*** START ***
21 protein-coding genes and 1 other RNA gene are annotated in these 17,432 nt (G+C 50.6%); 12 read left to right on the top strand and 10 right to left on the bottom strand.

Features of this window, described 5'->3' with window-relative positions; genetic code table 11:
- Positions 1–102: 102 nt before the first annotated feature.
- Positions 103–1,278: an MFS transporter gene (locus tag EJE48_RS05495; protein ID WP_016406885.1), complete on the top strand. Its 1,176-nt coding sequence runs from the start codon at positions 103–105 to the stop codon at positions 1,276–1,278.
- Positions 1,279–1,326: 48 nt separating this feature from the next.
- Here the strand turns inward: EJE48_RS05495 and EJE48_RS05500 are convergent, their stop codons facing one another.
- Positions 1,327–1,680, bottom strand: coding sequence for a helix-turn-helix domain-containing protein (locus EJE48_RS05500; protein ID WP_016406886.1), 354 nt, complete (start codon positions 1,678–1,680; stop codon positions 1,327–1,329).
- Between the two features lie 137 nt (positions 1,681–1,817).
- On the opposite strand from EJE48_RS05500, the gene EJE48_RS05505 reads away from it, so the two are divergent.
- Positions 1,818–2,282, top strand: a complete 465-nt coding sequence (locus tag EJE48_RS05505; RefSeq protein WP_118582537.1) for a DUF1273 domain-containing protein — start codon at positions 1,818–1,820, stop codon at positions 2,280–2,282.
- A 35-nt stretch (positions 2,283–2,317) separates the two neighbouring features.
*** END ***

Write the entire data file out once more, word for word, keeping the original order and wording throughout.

21 protein-coding genes and 1 other RNA gene are annotated in these 17,432 nt (G+C 50.6%); 12 read left to right on the top strand and 10 right to left on the bottom strand.

Features of this window, described 5'->3' with window-relative positions; genetic code table 11:
- Positions 1–102: 102 nt before the first annotated feature.
- Positions 103–1,278: an MFS transporter gene (locus tag EJE48_RS05495; protein ID WP_016406885.1), complete on the top strand. Its 1,176-nt coding sequence runs from the start codon at positions 103–105 to the stop codon at positions 1,276–1,278.
- Positions 1,279–1,326: 48 nt separating this feature from the next.
- Here the strand turns inward: EJE48_RS05495 and EJE48_RS05500 are convergent, their stop codons facing one another.
- Positions 1,327–1,680, bottom strand: coding sequence for a helix-turn-helix domain-containing protein (locus EJE48_RS05500; protein ID WP_016406886.1), 354 nt, complete (start codon positions 1,678–1,680; stop codon positions 1,327–1,329).
- Between the two features lie 137 nt (positions 1,681–1,817).
- On the opposite strand from EJE48_RS05500, the gene EJE48_RS05505 reads away from it, so the two are divergent.
- Positions 1,818–2,282, top strand: a complete 465-nt coding sequence (locus tag EJE48_RS05505; RefSeq protein WP_118582537.1) for a DUF1273 domain-containing protein — start codon at positions 1,818–1,820, stop codon at positions 2,280–2,282.
- A 35-nt stretch (positions 2,283–2,317) separates the two neighbouring features.